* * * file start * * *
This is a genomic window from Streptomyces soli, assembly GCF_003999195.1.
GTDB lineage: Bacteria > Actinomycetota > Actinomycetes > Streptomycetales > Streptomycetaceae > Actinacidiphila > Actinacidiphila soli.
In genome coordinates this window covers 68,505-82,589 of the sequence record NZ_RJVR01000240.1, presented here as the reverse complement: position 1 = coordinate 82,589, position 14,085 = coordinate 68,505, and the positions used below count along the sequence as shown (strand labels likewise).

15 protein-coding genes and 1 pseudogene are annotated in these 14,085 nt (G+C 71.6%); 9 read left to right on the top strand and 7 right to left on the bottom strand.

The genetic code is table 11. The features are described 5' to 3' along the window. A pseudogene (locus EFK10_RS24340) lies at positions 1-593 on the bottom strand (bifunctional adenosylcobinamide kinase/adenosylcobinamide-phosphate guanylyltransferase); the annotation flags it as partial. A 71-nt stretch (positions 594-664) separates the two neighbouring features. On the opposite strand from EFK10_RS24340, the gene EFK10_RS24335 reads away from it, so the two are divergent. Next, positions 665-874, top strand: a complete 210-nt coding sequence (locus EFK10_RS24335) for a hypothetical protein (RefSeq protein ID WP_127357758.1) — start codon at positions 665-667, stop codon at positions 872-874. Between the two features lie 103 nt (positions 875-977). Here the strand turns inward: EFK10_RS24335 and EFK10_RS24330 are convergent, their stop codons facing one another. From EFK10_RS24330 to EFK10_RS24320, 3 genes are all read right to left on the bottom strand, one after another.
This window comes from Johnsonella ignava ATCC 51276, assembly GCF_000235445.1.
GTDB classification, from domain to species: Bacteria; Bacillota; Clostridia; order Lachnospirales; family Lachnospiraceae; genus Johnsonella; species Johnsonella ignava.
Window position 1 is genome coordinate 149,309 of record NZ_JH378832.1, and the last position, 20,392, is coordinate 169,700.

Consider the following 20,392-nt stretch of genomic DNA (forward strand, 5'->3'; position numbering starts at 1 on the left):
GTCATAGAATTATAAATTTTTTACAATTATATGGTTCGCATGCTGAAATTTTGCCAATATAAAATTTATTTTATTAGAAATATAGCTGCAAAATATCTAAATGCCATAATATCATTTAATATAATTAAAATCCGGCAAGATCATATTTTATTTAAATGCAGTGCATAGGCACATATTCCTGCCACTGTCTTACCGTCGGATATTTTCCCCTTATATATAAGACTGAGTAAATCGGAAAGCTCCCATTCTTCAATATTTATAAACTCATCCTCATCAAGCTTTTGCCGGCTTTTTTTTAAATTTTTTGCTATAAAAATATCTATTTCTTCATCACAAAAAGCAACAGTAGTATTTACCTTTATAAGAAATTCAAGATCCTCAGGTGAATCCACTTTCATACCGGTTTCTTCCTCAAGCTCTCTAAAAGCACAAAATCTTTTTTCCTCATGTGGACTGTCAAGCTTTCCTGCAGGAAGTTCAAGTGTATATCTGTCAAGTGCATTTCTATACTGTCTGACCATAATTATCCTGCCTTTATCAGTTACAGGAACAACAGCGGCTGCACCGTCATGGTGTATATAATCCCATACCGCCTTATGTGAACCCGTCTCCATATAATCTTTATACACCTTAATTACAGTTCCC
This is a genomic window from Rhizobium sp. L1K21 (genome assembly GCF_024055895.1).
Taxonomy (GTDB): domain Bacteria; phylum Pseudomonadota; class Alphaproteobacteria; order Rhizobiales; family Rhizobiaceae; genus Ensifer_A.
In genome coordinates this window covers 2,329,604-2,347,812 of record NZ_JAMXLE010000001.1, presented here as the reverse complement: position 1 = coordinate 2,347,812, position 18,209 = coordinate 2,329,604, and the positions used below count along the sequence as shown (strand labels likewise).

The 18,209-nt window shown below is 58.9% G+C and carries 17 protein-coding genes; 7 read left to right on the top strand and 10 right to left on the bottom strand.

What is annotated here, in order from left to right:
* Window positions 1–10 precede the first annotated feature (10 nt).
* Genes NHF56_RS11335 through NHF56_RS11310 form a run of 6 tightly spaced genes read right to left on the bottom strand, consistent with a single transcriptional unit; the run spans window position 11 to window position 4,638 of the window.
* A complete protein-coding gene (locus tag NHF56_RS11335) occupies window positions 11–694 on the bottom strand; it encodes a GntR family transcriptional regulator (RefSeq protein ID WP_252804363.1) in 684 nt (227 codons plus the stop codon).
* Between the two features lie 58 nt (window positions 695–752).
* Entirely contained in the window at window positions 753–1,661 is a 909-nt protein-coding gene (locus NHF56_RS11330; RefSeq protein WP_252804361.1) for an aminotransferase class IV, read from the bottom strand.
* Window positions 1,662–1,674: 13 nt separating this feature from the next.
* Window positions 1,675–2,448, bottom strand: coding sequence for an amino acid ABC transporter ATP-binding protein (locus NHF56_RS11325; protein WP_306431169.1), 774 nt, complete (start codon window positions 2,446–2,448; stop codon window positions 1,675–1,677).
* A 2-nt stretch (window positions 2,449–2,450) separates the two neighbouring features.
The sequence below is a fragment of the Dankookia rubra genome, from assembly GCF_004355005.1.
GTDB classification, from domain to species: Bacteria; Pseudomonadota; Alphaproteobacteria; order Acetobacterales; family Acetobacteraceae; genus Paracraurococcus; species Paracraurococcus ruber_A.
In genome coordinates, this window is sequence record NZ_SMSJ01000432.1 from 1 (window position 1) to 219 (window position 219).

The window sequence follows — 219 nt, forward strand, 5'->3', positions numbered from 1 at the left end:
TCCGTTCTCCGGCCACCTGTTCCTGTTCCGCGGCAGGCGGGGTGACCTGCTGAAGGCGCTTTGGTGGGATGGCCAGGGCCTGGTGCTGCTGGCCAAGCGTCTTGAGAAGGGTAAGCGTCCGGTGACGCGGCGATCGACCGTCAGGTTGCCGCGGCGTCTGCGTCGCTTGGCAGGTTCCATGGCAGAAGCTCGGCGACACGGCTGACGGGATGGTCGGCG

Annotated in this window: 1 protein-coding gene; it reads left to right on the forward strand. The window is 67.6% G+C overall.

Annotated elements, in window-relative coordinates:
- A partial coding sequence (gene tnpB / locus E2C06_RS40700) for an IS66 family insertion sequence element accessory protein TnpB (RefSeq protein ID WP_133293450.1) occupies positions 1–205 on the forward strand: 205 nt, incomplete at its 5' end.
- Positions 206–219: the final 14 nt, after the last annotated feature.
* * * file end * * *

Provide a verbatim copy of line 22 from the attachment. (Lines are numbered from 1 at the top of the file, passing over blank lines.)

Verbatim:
* Window positions 1,675–2,448, bottom strand: coding sequence for an amino acid ABC transporter ATP-binding protein (locus NHF56_RS11325; protein WP_306431169.1), 774 nt, complete (start codon window positions 2,446–2,448; stop codon window positions 1,675–1,677).